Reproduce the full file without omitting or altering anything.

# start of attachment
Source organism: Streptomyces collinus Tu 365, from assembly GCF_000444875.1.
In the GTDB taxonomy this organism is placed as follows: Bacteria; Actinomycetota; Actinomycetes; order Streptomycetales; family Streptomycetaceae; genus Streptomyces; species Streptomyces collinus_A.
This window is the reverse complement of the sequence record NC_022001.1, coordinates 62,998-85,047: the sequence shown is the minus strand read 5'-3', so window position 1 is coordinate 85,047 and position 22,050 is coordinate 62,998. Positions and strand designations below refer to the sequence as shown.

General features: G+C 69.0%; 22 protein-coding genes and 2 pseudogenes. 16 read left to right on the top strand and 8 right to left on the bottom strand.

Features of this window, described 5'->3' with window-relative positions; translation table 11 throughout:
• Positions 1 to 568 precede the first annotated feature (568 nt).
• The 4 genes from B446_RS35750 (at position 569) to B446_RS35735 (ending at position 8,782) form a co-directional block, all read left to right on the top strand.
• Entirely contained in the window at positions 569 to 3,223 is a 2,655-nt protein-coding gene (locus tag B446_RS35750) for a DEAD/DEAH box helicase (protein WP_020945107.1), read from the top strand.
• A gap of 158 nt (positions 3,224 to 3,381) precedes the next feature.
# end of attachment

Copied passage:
Source organism: Streptomyces collinus Tu 365, from assembly GCF_000444875.1.
In the GTDB taxonomy this organism is placed as follows: Bacteria; Actinomycetota; Actinomycetes; order Streptomycetales; family Streptomycetaceae; genus Streptomyces; species Streptomyces collinus_A.
This window is the reverse complement of the sequence record NC_022001.1, coordinates 62,998-85,047: the sequence shown is the minus strand read 5'-3', so window position 1 is coordinate 85,047 and position 22,050 is coordinate 62,998. Positions and strand designations below refer to the sequence as shown.

General features: G+C 69.0%; 22 protein-coding genes and 2 pseudogenes. 16 read left to right on the top strand and 8 right to left on the bottom strand.

Features of this window, described 5'->3' with window-relative positions; translation table 11 throughout:
• Positions 1 to 568 precede the first annotated feature (568 nt).
• The 4 genes from B446_RS35750 (at position 569) to B446_RS35735 (ending at position 8,782) form a co-directional block, all read left to right on the top strand.
• Entirely contained in the window at positions 569 to 3,223 is a 2,655-nt protein-coding gene (locus tag B446_RS35750) for a DEAD/DEAH box helicase (protein WP_020945107.1), read from the top strand.
• A gap of 158 nt (positions 3,224 to 3,381) precedes the next feature.